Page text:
Please share your expertise or knowledge of Illinois state shipping regulations with other visitors below.
Trucking and pilot car location system:
Locate trucking companies and pilot cars in Illinois.
Legal load limits in Illinois.
Illinois DOT legal load size & weight limitations.
Length: 65’ overall length maximum.
Width: 8’6” on interstate and other designated highways, 8’ on non-designated highways.
Weight: GVW 80,000, Single 20,000, Tandem 34,000, Tridem 42,000
Height: 13’6” is the maximum allowed height for legal loads.
Overhang: 3’ front in the front and 3’ off of the rear of trailer.
Routine oversize shipping, trucking and transport permits.
Oversize and overweight trucking permits that are routinely issued by the state of Illinois.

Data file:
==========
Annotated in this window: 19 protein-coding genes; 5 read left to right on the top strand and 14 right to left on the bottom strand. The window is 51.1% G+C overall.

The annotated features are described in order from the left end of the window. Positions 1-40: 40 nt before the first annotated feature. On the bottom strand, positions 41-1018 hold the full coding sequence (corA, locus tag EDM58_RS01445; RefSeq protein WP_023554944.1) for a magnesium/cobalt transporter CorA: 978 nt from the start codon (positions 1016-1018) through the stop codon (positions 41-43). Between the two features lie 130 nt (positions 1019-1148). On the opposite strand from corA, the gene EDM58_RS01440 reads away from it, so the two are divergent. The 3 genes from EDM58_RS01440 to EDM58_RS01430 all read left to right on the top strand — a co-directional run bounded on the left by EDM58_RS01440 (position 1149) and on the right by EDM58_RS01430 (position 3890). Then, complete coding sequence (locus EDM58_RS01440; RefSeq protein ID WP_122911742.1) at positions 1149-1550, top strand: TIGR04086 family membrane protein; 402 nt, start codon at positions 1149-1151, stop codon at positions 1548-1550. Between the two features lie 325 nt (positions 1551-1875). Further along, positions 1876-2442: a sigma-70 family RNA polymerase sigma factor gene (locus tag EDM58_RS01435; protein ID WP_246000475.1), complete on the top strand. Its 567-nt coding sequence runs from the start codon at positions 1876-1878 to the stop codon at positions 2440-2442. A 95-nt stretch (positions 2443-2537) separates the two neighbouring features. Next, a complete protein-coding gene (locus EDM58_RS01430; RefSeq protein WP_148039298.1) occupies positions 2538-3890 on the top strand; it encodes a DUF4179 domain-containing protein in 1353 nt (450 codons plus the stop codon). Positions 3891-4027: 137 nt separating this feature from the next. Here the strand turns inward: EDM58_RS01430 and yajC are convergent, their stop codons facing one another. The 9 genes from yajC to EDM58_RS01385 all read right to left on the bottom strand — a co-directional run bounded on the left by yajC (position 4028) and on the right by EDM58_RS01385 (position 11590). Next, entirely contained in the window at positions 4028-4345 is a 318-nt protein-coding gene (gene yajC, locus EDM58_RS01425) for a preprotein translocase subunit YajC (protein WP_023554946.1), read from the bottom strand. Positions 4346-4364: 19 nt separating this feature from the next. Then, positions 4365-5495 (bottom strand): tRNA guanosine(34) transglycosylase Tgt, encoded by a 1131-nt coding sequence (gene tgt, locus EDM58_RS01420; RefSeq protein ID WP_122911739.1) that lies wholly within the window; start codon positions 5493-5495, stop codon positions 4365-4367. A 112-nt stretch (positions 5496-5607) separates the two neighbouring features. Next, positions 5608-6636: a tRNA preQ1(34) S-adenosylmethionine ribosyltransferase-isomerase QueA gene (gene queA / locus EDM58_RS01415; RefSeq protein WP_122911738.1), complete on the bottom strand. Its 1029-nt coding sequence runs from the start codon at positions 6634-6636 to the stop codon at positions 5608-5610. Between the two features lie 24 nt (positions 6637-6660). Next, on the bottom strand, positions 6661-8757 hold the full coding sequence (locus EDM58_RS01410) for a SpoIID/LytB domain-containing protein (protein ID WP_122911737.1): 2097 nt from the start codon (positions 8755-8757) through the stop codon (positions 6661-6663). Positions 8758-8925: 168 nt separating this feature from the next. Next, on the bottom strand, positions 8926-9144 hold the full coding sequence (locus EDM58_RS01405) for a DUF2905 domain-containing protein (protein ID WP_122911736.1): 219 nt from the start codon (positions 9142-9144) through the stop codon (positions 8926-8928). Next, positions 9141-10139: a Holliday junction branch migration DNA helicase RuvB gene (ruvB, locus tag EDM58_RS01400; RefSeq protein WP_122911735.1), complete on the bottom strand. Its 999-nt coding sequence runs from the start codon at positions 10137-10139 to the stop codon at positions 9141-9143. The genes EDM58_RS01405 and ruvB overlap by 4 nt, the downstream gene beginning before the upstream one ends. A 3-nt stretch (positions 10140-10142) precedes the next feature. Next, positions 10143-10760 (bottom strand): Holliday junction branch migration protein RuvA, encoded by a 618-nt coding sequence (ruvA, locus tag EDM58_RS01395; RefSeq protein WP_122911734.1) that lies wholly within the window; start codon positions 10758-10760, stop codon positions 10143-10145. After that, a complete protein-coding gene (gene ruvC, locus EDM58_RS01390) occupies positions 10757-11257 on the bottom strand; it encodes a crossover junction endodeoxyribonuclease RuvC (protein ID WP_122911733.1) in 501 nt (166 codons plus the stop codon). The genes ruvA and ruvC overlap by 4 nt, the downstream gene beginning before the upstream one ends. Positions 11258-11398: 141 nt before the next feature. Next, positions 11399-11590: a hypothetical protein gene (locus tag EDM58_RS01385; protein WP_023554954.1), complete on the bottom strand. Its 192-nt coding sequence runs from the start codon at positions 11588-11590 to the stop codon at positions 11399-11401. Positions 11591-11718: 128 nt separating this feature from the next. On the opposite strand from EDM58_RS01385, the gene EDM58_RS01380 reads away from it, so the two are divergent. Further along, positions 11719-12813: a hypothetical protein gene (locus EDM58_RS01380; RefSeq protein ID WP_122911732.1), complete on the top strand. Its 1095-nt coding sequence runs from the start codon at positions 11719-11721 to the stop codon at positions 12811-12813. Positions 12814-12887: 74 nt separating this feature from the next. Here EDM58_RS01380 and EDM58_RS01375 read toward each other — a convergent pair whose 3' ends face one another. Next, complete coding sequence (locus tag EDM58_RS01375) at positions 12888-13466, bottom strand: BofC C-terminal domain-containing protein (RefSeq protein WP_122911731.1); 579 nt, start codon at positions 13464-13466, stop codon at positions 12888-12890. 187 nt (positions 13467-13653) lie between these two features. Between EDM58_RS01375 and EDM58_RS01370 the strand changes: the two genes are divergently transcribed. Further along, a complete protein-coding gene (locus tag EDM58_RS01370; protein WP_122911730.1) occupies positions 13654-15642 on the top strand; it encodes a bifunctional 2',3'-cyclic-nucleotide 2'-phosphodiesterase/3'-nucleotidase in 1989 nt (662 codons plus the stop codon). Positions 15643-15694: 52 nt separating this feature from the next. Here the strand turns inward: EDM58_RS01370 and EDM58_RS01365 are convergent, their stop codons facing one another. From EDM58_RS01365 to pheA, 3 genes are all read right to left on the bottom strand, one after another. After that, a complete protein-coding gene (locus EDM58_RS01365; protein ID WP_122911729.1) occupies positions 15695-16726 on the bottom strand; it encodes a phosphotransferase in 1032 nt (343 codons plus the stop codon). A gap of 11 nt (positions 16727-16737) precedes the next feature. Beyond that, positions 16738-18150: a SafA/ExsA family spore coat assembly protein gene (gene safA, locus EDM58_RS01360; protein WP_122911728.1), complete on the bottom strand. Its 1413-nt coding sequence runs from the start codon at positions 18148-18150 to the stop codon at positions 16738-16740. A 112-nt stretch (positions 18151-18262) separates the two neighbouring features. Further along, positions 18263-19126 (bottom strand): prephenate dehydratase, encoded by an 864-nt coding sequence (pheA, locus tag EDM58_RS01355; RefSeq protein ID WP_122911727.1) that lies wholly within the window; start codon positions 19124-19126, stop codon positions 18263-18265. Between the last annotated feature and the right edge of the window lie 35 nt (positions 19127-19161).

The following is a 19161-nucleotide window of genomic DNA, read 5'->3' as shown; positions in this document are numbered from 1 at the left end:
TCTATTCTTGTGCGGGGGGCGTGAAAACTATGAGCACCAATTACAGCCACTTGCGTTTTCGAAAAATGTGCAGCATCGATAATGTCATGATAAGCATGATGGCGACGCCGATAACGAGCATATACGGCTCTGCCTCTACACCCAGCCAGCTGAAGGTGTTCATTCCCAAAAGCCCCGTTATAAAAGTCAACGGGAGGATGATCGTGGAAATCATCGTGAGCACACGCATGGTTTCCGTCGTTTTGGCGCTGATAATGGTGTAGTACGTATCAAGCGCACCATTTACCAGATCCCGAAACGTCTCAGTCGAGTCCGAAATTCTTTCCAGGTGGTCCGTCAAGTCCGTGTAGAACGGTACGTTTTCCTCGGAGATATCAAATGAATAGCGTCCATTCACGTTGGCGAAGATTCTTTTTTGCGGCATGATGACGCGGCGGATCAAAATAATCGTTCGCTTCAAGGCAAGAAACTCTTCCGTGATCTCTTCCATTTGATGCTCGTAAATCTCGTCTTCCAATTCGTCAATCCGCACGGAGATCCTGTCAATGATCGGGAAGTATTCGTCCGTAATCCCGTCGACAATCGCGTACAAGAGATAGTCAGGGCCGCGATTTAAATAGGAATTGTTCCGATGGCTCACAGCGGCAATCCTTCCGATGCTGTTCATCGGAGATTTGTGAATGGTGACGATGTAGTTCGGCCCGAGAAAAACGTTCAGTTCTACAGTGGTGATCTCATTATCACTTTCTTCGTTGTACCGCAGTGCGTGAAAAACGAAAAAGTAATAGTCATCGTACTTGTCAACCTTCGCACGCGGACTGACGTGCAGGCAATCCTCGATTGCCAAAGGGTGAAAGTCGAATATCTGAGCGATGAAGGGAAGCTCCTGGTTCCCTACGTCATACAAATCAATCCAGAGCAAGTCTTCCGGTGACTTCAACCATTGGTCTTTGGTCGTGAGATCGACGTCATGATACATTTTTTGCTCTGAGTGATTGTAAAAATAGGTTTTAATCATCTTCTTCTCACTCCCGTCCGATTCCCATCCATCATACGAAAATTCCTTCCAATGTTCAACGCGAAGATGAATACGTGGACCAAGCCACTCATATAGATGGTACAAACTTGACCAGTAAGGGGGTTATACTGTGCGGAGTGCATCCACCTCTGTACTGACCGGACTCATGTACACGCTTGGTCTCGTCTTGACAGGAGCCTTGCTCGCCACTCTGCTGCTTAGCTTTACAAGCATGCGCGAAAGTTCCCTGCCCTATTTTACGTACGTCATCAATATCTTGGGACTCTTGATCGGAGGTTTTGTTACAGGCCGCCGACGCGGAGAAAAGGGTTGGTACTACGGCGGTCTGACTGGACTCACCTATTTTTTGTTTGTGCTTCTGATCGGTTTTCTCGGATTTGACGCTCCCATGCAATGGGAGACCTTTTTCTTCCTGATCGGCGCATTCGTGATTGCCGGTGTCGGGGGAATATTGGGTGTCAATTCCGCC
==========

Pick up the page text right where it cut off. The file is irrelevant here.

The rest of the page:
Length: Up to 145’ long. Anything longer see superload section below.
Weight: Single 24,000, tandem: 48,000, tridum: 60,000, Quadem: 60,00 gross, 5 Axles 100,000 lbs., 6 Axles 120,000 lbs., 7 axels: 120,000, 8 axles: 120,000 lbs.
Width: 14’6” (any load over 16′ will require special admin approval before permit is issued).
Height: 15’ (any load over 16′ tall requires a route survey).
Illinois DOT superload information.
Length: Any load that is longer than 145′ is considered a superload.
Width: Any load that is in excess of 14′ 6″ in width is considered a superload.
Height: Any load that is in excess of 15′ 6″ in height is considered a superload.
Weight: Any load that exceeds 120,000 lbs on any standard axle configuration whether it’s a 6,7 or 8 axle configuration or not is considered a superload.
Overhang: Contact them as this varies depending on route.